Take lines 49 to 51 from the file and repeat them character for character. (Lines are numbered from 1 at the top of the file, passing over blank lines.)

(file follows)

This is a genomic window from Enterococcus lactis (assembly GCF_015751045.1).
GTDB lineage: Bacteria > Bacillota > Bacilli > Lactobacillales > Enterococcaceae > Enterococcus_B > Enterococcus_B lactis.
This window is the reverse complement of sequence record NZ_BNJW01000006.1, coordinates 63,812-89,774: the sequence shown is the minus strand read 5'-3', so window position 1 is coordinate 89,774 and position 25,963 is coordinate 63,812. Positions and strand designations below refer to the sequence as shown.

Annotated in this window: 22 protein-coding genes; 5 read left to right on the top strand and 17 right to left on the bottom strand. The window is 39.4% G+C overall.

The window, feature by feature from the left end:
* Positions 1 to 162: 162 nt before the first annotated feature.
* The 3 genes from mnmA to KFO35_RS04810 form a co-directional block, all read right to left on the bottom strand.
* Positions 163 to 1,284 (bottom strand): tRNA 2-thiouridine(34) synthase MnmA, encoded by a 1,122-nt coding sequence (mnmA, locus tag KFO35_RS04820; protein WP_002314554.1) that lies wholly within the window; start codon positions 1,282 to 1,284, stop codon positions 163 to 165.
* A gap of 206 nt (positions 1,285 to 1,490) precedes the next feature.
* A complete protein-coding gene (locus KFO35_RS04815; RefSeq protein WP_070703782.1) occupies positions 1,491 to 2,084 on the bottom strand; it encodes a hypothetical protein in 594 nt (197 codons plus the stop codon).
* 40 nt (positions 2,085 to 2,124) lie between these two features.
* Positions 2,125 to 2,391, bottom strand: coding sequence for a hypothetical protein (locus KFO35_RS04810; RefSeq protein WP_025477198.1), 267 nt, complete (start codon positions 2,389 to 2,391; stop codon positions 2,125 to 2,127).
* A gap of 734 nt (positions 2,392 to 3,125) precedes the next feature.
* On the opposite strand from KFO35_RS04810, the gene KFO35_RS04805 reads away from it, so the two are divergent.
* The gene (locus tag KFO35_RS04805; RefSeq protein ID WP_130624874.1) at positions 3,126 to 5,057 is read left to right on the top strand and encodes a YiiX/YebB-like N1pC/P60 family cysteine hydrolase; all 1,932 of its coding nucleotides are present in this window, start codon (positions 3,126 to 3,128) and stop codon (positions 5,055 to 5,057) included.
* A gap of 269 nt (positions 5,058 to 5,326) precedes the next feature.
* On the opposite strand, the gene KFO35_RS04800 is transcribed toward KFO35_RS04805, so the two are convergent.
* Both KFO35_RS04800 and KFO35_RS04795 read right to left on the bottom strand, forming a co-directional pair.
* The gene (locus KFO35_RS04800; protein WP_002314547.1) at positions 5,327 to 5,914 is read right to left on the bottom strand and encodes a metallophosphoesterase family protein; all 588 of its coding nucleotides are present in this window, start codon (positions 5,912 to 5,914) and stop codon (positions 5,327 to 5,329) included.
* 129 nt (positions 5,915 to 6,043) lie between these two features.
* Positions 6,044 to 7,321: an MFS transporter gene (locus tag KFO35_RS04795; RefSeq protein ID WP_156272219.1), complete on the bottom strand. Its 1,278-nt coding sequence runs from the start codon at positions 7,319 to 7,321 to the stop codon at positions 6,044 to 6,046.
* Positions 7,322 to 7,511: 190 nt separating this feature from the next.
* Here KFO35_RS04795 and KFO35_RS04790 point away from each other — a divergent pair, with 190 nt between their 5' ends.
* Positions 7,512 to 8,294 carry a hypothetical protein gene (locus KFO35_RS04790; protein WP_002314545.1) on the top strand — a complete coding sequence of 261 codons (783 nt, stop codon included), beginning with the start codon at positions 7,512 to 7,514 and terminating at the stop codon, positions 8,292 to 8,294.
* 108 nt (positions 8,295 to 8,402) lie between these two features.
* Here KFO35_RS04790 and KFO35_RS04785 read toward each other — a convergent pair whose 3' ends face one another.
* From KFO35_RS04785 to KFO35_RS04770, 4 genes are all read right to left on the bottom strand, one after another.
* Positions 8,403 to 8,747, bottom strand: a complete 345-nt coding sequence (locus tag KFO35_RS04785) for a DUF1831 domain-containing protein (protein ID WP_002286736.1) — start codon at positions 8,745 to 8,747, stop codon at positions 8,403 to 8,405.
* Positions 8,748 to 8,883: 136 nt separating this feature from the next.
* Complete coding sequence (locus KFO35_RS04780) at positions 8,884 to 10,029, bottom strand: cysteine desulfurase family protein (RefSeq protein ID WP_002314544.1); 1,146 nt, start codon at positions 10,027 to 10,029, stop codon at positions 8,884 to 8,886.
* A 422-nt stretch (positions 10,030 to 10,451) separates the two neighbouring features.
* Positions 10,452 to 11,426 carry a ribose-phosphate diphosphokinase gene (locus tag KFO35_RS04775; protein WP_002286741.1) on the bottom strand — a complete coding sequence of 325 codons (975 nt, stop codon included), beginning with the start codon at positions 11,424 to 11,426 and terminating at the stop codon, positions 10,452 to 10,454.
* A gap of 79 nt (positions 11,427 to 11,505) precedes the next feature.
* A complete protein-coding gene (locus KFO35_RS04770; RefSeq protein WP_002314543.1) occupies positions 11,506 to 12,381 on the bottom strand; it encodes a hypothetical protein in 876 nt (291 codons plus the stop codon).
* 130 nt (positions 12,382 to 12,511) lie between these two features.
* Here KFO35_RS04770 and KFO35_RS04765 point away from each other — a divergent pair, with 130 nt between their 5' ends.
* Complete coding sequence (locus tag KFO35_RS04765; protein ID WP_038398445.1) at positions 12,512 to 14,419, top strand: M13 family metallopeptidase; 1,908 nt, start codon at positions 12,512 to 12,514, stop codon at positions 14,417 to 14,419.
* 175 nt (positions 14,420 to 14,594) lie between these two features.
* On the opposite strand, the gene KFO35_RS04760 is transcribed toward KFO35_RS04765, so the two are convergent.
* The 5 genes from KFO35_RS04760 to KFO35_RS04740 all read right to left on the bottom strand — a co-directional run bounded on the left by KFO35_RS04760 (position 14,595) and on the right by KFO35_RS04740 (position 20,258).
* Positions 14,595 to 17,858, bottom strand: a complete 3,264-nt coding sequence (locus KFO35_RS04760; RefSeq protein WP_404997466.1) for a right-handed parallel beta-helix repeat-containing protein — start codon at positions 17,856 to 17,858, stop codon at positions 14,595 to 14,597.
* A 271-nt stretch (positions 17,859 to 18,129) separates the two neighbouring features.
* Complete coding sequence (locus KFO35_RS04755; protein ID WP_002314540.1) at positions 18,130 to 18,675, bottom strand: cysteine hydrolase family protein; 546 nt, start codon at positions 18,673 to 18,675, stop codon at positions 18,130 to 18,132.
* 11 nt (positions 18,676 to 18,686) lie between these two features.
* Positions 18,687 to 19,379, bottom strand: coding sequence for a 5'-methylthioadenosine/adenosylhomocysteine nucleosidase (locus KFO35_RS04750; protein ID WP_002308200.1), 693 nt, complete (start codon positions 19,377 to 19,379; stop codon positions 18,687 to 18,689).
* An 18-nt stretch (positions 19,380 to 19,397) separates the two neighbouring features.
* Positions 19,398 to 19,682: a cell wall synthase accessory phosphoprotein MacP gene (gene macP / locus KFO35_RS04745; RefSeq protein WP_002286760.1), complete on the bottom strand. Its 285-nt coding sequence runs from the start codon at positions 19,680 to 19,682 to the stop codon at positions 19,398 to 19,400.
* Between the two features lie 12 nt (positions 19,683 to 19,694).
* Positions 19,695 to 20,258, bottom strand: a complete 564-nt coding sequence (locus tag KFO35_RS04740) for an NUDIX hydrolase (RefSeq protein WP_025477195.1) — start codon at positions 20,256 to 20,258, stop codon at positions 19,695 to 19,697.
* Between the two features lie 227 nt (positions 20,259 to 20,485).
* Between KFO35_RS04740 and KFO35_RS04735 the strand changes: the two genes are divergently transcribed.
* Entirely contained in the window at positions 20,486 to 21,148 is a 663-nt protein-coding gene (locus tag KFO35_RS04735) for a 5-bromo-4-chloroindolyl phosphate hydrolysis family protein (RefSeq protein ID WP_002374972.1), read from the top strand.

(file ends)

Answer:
* Positions 19,695 to 20,258, bottom strand: a complete 564-nt coding sequence (locus tag KFO35_RS04740) for an NUDIX hydrolase (RefSeq protein WP_025477195.1) — start codon at positions 20,256 to 20,258, stop codon at positions 19,695 to 19,697.
* Between the two features lie 227 nt (positions 20,259 to 20,485).
* Between KFO35_RS04740 and KFO35_RS04735 the strand changes: the two genes are divergently transcribed.